Mice were killed by cervical dislocation. Brain sectioning was performed according to the mouse brain atlas of Franklin and Paxinos (22). The sample of cerebral cortex was composed largely of the primary and secondary motor areas (M1 and M2) but also included the midline-located cingulate cortex areas 1 and 2 (Cg1 and Cg2), as well as parts of the barrel field of the somatosensory area 1 (S1FL). In the hypothalamus, broadly defined regions and zones were sampled. Total RNA was isolated with TRIzol (Invitrogen) and further purified using RNeasy columns (Qiagen) as per the manufacturer's instructions.

Microarrays

Transcript levels were assayed using the GeneChip Mouse Genome 430 2.0 array (Affymetrix), comprising >45,000 probe sets and covering ∼39,000 transcripts and variants, including ∼34,000 well-defined genes. Target preparation, which included hybridization and posthybridization procedures, was performed as described by the Affymetrix GeneChip Expression Analysis Technical Manual (http://www.affymetrix.com) and was conducted at the University of Pennsylvania Microarray Core Facility.

Data Analysis

Probe intensity data from all arrays were read into the R software environment (http://www.R-project.org) directly from .cel files using the R/affy package (23). R/affy was also used to extract and manipulate probe level data to assess data quality and to create summary measures of expression. Normalization was carried out using the robust multiarray average (RMA) method to form one expression measure for each gene on each array (31). RMA processing was performed on all probe intensity data sets together. In brief, the RMA method was used to adjust the background of perfect match (PM) probes, apply a quantile normalization of the corrected PM values, and calculate final expression measures by the Tukey median polish algorithm.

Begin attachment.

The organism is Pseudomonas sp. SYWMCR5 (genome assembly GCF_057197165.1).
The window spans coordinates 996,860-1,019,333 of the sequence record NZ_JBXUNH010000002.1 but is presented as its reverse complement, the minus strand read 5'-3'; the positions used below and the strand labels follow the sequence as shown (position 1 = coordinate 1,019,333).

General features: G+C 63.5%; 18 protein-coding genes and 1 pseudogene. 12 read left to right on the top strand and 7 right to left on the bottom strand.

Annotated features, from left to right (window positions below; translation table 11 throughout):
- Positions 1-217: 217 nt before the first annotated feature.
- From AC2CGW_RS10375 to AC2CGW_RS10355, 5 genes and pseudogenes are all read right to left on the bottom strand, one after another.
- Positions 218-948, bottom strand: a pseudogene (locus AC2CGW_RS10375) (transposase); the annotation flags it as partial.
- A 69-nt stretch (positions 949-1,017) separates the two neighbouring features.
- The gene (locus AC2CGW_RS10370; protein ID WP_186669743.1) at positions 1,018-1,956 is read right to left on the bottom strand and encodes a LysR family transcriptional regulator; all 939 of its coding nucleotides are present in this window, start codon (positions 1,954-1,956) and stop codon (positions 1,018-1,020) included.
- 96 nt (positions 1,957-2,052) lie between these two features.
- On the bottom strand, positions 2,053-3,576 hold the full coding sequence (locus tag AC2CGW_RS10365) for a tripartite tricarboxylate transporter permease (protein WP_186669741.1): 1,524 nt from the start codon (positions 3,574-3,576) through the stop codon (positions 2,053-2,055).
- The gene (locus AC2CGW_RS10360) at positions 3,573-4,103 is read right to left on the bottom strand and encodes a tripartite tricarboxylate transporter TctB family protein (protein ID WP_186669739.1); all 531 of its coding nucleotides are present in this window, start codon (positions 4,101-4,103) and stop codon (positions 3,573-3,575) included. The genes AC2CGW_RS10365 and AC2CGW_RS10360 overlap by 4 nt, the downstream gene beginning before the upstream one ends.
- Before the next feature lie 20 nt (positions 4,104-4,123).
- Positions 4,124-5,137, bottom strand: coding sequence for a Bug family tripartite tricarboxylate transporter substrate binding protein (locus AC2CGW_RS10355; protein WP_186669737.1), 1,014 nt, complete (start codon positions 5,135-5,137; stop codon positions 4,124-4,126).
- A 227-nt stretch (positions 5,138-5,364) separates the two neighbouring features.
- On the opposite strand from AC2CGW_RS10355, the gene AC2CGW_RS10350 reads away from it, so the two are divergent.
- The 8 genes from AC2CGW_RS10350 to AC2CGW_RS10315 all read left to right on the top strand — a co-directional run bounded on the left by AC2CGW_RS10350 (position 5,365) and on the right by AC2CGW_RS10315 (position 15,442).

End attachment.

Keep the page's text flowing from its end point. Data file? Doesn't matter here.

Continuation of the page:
Data analysis proceeded in a staged approach (see flow diagram in Fig. 1). The first step was an analysis of variance (ANOVA)-based approach that was used to statistically resolve and categorize gene expression differences between behavioral states (sleep or sleep deprived). The data from the animals at the anchor point (time zero) were not used in this first step of the analysis. Overall contrasts across conditions were considered by implementing gene-specific, fixed-effect ANOVA models (11) using the R/maanova package (81). Specifically, the model Yi = μ + STATE + εi was used to fit mean centered gene expression measures within each brain region, where μ is the mean for each array, STATE is the effect for each behavioral state (awake or sleeping), and εi captures random error. The first analysis looked for a main effect of state, comparing expression levels between all sleep-deprived (awake) and sleeping (sleep) animals (n = 20 for each behavioral state).

Fig. 1.